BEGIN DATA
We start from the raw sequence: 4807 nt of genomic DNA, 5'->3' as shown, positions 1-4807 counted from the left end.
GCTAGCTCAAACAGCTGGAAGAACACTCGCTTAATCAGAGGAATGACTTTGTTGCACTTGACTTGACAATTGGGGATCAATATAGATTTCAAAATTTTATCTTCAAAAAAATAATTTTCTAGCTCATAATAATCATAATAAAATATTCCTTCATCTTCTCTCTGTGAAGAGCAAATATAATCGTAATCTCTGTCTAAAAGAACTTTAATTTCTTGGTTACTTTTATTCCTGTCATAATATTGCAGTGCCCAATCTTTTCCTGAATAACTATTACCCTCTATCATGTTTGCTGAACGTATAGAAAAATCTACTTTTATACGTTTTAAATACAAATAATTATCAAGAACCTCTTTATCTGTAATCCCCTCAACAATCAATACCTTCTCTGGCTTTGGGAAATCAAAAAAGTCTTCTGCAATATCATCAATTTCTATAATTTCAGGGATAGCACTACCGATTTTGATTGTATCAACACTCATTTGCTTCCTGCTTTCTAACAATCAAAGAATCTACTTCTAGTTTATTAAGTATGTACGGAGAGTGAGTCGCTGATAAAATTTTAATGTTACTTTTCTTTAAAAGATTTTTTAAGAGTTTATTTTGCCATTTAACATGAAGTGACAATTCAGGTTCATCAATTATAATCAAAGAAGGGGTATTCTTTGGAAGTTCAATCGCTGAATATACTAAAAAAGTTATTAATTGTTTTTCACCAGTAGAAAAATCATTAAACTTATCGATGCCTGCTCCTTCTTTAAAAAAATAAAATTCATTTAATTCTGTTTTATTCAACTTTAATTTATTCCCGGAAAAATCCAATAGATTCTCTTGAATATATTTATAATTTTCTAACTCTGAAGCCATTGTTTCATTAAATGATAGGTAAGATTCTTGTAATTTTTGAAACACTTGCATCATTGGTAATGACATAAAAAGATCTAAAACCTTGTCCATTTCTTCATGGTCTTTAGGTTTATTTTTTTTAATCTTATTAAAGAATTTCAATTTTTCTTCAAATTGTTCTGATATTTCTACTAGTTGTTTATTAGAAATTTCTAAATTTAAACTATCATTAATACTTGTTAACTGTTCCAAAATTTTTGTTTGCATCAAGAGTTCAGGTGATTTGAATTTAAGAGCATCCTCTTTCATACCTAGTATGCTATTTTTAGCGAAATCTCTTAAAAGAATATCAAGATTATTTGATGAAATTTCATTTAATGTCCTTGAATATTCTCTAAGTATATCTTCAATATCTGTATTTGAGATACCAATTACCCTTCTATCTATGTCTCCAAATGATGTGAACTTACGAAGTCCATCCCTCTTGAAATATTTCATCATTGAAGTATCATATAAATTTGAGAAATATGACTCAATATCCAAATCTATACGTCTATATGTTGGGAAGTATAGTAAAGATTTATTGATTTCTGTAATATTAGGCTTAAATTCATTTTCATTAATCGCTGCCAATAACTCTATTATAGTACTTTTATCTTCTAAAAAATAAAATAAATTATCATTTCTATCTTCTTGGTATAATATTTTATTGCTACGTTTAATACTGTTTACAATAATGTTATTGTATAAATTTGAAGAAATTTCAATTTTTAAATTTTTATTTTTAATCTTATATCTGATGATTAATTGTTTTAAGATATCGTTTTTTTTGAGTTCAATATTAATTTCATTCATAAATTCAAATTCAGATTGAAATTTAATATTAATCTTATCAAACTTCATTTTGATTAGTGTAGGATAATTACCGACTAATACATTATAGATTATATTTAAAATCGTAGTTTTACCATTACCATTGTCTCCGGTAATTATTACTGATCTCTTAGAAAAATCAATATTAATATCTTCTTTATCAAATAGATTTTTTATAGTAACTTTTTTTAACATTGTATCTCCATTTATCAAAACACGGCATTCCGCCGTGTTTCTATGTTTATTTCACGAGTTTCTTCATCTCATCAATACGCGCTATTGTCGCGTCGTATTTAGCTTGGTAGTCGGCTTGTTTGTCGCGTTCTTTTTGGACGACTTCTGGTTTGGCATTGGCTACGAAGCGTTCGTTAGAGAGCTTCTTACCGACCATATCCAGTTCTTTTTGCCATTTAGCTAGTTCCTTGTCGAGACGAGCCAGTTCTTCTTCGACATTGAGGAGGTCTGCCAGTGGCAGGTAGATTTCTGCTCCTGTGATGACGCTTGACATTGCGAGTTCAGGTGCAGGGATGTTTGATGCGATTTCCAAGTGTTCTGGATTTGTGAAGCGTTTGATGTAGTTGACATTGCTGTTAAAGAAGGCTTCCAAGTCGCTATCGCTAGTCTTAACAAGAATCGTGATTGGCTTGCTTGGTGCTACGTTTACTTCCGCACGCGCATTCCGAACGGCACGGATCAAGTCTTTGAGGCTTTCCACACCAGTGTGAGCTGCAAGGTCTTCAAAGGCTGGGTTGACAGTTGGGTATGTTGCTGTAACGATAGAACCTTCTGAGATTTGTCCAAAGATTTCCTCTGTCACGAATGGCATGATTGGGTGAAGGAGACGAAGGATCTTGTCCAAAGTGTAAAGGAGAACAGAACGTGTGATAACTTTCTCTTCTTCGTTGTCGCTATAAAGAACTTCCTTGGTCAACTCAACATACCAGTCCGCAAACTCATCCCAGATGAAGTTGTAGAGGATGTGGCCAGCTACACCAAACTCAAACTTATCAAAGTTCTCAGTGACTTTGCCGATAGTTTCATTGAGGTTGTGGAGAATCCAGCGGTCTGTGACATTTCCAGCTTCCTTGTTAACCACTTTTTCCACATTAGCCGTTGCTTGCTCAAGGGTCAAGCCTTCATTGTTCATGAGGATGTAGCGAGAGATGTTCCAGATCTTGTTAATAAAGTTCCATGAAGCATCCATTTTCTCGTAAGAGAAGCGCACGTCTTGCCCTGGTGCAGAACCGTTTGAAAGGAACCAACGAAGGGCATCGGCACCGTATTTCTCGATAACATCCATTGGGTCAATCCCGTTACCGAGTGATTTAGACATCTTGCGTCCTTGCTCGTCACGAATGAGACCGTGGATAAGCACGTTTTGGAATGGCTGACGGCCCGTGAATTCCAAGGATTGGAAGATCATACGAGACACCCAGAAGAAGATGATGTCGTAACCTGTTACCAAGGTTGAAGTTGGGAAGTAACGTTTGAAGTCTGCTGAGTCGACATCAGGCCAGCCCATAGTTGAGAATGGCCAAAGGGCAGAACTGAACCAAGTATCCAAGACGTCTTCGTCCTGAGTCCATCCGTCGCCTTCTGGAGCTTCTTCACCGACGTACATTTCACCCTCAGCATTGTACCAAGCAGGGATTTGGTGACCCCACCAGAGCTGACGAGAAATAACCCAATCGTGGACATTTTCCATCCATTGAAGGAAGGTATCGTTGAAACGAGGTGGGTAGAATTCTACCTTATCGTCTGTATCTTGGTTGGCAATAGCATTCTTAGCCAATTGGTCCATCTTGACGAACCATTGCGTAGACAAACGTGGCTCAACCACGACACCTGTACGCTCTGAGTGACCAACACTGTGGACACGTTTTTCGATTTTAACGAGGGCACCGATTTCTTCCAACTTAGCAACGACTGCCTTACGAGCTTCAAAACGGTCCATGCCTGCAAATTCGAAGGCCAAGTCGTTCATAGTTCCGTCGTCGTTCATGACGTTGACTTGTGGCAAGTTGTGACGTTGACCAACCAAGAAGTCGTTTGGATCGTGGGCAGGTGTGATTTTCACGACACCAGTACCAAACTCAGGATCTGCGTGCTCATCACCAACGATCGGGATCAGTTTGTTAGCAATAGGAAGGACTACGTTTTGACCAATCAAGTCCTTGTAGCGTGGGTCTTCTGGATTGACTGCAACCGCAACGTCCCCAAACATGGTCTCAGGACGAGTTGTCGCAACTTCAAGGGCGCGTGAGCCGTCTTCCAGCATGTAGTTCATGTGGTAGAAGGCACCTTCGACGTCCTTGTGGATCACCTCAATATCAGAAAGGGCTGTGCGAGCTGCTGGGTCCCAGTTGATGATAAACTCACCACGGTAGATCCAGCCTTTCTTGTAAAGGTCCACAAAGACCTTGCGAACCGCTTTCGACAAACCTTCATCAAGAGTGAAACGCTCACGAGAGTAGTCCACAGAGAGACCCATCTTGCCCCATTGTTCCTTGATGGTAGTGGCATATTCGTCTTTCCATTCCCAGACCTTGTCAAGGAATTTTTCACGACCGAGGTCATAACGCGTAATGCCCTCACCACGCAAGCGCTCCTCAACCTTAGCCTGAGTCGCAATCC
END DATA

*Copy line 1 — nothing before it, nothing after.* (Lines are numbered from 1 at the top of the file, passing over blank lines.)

We start from the raw sequence: 4807 nt of genomic DNA, 5'->3' as shown, positions 1-4807 counted from the left end.